I have done a lot of traveling, but living in Japan had to be one of the most eye-opening experiences of my life. From 1999-2000, I taught English in the small seaside town of Togane, just southeast of Chiba City and an hour by express train from Tokyo. I noticed that some men and women still followed traditional roles outlined for them by Japanese culture. Like something out of our own ’50s stereotypes, the man brought home all of the money and spent evenings at the bar with his co-workers, while the wife controlled the finances and the household. Of course, the importation of Western mores and modernization has changed these roles significantly (such as women going to work), especially in the metropolitan regions, but in Togane, those older traditions still lingered.
In An Autumn Afternoon, Japanese directorial giant Yasujiro Ozu’s final film, the values of traditional Japan clash with the impending modernism imported during the ’60s. The story concerns widower Shuhei Hirayama (Ozu regular Chishu Ryu in a touching, gentle performance), who realizes that he must allow his daughter to marry lest she suffer the fate of becoming an old maid by devoting her life to care for him. Though many consider the film to be Ozu’s last words, the director died from cancer at 60 and we cannot expect him to have made the film with encroaching death in mind.
Besides Kurosawa, Ozu is the most popular director to come from Japan. His films are instantly recognizable for their stationary, low-angle camera and short takes. The actors generally talk into the camera, as if the viewer is the one they are addressing. But beyond the technical, most of Ozu’s work meditates on a similar theme: domestic stories centering on the conundrum of whether a daughter will marry or stay home to care for a widowed parent. Stars Ryu and Setsuko Hara (before she became a hermit) frequently took on the role as father and daughter in these dramas. But anyone who accuses Ozu of making the same movie over and over has not really watched these films, for the subtleties in each really makes them unique.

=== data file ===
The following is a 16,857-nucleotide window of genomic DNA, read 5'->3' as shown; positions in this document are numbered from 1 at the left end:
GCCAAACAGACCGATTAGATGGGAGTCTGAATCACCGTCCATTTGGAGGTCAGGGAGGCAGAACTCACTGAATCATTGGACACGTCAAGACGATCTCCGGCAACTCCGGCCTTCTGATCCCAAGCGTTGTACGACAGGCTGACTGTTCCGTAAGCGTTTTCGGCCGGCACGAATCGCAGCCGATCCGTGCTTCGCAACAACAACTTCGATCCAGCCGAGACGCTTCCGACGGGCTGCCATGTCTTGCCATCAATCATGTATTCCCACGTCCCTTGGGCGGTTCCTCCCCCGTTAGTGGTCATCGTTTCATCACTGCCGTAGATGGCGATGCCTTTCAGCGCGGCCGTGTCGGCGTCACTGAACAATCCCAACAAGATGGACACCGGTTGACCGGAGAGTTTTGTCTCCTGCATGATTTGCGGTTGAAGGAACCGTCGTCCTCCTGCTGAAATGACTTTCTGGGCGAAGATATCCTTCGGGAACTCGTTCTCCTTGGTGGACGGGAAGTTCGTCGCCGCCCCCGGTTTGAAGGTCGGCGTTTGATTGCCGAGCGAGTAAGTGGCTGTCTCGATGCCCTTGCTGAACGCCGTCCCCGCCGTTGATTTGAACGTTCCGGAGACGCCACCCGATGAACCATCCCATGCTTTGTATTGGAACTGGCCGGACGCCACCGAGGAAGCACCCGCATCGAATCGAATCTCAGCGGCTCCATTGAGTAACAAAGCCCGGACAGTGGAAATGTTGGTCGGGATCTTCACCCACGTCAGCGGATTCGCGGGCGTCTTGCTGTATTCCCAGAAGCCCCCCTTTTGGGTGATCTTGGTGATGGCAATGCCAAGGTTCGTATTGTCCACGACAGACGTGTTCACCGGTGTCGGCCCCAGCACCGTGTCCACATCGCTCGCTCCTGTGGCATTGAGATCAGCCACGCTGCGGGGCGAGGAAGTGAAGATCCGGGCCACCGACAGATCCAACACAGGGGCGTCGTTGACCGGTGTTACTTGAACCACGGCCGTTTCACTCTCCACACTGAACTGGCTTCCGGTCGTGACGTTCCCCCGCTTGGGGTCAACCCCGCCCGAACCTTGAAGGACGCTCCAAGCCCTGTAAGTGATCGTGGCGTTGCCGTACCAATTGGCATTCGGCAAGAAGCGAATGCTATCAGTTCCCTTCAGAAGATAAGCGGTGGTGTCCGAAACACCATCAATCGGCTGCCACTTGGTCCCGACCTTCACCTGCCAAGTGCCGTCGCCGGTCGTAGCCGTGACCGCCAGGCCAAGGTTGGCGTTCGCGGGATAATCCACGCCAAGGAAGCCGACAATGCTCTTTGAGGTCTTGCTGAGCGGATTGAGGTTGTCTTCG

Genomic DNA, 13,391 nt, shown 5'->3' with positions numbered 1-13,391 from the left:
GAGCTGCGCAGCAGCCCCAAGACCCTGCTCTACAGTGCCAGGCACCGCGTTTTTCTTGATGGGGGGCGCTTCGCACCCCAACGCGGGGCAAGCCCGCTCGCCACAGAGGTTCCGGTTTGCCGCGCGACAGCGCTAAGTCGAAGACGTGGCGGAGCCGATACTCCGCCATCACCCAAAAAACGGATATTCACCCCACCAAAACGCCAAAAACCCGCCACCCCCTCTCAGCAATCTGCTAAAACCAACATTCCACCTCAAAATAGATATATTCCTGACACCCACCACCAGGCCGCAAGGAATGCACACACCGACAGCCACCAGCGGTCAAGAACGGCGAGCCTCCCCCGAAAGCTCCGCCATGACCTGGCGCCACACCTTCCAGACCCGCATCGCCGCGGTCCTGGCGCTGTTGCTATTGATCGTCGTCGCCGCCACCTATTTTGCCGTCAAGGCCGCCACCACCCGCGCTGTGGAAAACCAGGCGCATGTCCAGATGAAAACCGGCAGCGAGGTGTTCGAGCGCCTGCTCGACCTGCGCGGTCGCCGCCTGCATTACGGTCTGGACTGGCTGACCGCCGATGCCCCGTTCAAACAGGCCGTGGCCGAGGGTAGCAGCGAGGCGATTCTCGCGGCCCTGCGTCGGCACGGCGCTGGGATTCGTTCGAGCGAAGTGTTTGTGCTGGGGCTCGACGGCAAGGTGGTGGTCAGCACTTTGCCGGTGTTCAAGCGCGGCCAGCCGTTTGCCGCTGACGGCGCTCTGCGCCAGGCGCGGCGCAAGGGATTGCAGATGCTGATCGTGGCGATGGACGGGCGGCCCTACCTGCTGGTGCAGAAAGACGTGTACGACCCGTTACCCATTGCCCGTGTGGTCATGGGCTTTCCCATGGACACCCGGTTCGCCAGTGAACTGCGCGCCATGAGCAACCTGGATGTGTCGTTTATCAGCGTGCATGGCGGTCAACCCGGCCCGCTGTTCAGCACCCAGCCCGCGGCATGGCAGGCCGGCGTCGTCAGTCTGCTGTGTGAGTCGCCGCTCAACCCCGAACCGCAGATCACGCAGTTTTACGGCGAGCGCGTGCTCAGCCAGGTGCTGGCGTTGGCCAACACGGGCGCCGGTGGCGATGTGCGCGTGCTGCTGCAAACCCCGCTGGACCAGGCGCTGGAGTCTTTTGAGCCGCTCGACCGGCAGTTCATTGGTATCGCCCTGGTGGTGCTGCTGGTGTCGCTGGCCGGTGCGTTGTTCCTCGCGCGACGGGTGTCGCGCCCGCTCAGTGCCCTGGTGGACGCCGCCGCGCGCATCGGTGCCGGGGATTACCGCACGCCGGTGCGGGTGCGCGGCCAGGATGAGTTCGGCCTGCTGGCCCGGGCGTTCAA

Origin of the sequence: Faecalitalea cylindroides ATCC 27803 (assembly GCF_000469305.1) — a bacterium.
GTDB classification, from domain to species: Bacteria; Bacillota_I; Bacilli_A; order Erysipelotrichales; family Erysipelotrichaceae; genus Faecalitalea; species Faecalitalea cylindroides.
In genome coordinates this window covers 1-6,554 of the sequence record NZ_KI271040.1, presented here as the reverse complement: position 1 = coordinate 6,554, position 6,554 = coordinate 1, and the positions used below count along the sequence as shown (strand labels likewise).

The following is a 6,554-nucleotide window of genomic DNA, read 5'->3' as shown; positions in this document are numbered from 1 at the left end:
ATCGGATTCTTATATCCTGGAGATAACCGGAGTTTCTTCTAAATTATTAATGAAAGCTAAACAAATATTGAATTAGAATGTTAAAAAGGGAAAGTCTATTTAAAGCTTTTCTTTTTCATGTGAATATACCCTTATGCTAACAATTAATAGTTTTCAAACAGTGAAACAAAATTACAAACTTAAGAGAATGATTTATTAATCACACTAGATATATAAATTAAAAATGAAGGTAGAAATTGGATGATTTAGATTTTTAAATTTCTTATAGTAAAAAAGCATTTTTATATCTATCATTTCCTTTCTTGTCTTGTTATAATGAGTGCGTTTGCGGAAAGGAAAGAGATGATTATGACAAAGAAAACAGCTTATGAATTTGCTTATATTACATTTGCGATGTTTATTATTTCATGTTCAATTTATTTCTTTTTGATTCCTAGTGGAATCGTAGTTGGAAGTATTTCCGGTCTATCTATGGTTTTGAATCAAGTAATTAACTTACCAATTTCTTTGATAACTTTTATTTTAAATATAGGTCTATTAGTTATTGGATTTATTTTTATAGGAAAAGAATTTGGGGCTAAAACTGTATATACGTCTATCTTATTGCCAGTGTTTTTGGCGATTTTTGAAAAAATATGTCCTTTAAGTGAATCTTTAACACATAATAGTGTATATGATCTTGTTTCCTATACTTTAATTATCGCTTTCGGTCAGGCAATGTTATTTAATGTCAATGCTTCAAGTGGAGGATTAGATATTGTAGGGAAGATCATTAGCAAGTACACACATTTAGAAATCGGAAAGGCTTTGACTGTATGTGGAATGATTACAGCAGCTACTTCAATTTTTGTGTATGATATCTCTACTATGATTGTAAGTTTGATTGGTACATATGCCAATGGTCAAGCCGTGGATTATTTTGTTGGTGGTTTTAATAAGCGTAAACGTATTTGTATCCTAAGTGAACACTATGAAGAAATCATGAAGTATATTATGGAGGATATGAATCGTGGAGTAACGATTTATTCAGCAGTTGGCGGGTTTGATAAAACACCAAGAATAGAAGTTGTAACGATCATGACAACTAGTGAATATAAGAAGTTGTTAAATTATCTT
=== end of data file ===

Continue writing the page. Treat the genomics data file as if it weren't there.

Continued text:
In this film, widower Hirayama is living the traditional Japanese life, content to keep his daughter Michiko (Shima Iwashita) at home (she cooks and cleans), while he goes out in the evenings to drink with his old friends. His son Koichi (Keiji Sada) and his wife live nearby while younger son Kazuo (Shinichiro Mikami) is still at home, also under Michiko’s care. Meanwhile, Hirayama’s drinking friends insist it’s time to marry off Michiko, who is approaching her mid-20s, before turns old and bitter. A chance encounter with an old teacher lovingly called “The Gourd” (a hilarious Eijiro Tono), who now owns a noodle shop with his aging, sad daughter, forces Hirayama to decide between his comfort and his daughter’s happiness.
As simple as the plot sounds, there is a lot going on in this film. Themes such as aging, being alone, reminiscence, and duty are explored. Although Hirayama and Michiko’s story is central to the plot, the other characters provide an array of possibility for the direction of their fates. Hirayama’s friend Horie is now married to a woman the age of his daughter who he dutifully kowtows to. Koichi does not make enough money to pay for a pair of golf clubs he covets, much to his wife’s (the CFO of the household) chagrin. This consumerism counters the dying patriotism that fueled World War II (as demonstrated by a lonely, drunken veteran in a bar who comes to life when a military march is played). Straddling this line of tradition versus modernity is Hirayama.
There are a lot of empty spaces in An Autumn Afternoon -- lonely shots of vacant rooms, quiet railroad platforms, and impersonal industrial complexes. Ozu is not a director to be maudlin, and when Hirayama allows Michiko to marry, sentencing himself to an old age of loneliness, Ozu does not force the audience to feel his sadness. Most films about weddings are full of joy. An Autumn Afternoon is just satisfied to avoid dissipation as old values, as always, die off and new values are born.